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Quick Takes: Iowa President Fires 2, Why Prof's Secret Was Revealed, Accreditor Approves Unauthorized Degrees, Uneven Growth in Career Ed, President Arrested for Drunk Driving, Independence for Utica, Cornell Honored for 50+ Employment, Too Much Skin

September 24, 2008
  • Sally Mason, president of the University of Iowa, announced Tuesday that she has fired the university's vice president for student services, Phillip Jones, and the vice president for legal affairs and general counsel, Marcus Mills. Mason said that she asked for their resignations earlier in the week and terminated them when they declined to quit. The two officials were criticized in an outside report into the university's handling of sexual assault charges brought by a female student against male athletes. The victim's mother has accused university officials of not taking the charges seriously enough and of failing to protect her daughter from retaliatory harassment.
  • An e-mail tip led Connecticut College to find out this month that Lan-Lan Wang lacked the degrees she claimed to have, ending the noted dance scholar's career at the colleges. Many wondered who tipped off the college, and why. A columnist for The Day, a New London, interviewed the tipster. In a column called "Sweet Revenge at Conn College," David Collins writes that the whistle blower was a student at the University of California at Los Angeles when Wang taught there, and that the two had disagreements there. The woman told Collins that when she wrote to the college, she suspected that Wang didn't have the claimed degrees, but didn't have evidence.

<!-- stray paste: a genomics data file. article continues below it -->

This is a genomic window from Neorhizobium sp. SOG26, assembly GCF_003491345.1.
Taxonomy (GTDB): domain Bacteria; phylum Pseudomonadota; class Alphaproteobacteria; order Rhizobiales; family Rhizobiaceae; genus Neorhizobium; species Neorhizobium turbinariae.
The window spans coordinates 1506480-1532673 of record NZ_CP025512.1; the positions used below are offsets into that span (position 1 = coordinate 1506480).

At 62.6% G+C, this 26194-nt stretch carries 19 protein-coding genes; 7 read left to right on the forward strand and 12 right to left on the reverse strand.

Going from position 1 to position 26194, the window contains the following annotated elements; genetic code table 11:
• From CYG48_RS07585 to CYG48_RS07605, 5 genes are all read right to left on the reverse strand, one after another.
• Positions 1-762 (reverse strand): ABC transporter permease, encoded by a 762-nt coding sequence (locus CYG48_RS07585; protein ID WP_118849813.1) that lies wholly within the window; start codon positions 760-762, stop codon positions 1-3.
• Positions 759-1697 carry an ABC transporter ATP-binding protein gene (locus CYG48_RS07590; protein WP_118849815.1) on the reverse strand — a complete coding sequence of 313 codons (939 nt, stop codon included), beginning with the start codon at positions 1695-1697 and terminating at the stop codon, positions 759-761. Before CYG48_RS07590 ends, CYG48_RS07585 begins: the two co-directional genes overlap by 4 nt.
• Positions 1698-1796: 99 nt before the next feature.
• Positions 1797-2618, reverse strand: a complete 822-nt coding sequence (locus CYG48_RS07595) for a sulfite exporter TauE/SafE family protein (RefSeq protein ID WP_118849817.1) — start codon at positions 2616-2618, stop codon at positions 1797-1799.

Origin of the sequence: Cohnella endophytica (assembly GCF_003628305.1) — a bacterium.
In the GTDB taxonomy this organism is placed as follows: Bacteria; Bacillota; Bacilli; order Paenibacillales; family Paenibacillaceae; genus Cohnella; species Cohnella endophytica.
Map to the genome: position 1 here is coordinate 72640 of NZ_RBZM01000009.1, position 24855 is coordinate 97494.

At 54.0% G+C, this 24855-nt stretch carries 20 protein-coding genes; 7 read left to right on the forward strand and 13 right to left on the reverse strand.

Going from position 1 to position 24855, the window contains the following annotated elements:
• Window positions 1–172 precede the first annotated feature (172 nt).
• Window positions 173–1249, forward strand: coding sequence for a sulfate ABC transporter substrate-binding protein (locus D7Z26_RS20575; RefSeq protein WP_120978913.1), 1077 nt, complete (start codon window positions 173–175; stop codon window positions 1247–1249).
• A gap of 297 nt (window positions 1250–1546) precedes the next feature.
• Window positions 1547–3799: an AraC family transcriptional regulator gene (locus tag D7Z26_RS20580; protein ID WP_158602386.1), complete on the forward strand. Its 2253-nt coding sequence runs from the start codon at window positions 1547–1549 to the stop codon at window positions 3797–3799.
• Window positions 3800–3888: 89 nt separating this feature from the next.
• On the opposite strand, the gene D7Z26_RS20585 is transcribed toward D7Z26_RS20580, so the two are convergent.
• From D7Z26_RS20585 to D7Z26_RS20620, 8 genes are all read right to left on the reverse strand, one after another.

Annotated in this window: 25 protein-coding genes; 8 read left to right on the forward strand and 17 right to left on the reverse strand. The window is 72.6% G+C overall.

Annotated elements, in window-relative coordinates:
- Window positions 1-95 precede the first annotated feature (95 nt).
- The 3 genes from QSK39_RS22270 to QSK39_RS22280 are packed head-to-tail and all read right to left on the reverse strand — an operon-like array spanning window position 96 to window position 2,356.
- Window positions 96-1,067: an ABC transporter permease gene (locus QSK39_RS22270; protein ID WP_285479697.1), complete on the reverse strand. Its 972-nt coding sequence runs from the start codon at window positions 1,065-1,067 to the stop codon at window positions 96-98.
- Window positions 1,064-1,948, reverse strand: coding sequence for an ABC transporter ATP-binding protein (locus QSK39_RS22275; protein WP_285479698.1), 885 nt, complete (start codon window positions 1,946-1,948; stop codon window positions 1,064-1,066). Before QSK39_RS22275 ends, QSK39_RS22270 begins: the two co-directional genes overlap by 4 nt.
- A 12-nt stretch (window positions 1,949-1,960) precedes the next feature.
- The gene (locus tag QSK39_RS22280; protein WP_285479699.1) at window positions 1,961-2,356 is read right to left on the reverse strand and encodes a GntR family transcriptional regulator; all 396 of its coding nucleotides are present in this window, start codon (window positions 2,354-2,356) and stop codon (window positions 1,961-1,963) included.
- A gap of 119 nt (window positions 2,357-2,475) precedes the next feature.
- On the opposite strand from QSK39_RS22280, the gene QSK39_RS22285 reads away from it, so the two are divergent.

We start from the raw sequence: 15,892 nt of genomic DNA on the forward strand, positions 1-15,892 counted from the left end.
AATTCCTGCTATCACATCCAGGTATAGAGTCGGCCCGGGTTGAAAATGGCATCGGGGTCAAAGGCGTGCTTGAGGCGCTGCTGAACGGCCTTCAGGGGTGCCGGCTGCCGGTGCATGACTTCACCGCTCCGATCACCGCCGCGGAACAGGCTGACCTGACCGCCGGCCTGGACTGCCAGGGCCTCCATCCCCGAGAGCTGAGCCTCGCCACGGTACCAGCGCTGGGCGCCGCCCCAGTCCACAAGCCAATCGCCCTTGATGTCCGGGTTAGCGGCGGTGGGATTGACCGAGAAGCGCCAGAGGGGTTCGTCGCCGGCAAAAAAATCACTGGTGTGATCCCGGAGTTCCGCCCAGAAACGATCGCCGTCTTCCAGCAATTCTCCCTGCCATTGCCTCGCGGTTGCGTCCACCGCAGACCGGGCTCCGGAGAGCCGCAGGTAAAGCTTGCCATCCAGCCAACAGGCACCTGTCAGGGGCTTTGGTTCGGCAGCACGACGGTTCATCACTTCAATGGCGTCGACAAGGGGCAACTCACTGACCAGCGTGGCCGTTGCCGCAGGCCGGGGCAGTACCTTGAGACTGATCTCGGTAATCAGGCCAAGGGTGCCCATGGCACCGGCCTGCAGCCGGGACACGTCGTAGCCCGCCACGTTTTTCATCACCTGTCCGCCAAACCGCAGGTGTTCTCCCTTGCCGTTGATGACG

• The Southern Association of Colleges and Schools has reversed itself, and will recognize 25 degrees awarded by a branch campus of North Carolina Central University, set up without permission of North Carolina officials or the accreditor, in violation of numerous regulations. When the story broke, the accreditor said it would not recognize the degrees awarded at the campus, run in a church outside of Atlanta. But Belle S. Wheelan, president of the Southern association, told The Atlanta Journal-Constitution, "I didn’t want to hurt the students because the university failed to follow procedure."
  • Public community colleges award a majority of pre-baccalaureate certificates in career and technical education. But a new report from the National Center for Education Statistics finds that the rate of growth in recent years has been greater in for-profit programs.
  • Randolph Flechsig, president of Davenport University, in Michigan, was arrested Sunday for drunk driving, The Grand Rapids Press reported. A spokesman for the university said that Flechsig "believes his condition when arrested was the result of a diabetic reaction and blood tests will substantiate this." In the last three years, three other college presidents have been arrested for drunk driving.
  • Utica College, which was created by Syracuse University and has been affiliated with it since 1946, is now negotiating with Syracuse to achieve full independence by 2016. A joint Utica-Syracuse statement noted that, from the college's founding, independence has been the goal, and that Utica has been moving gradually in that direction.
  • The AARP announced Tuesday that Cornell University is the top employer nationally for workers over 50. Cornell was praised for its wellness programs, health counseling, flexible work scheduling, phased-in retirement options, and various other policies and programs. Other colleges on the AARP's list of top employers include Massachusetts Institute of Technology (No. 14), Virginia Commonwealth University (No. 24), George Mason University (No. 31) and Harvard University (No. 34).
  • Officials at the University of Idaho have decided that its cheerleaders' new two-piece uniforms show too much skin, and have ordered less revealing outfits, the Associated Press reported. Fan reaction to the uniforms was split. But an adviser to the squad said it was cheerleaders' needs that led to the change. "Girls are just bigger these days, not everybody’s a size 0,” she said. “We’re not being a bunch of prudes.”
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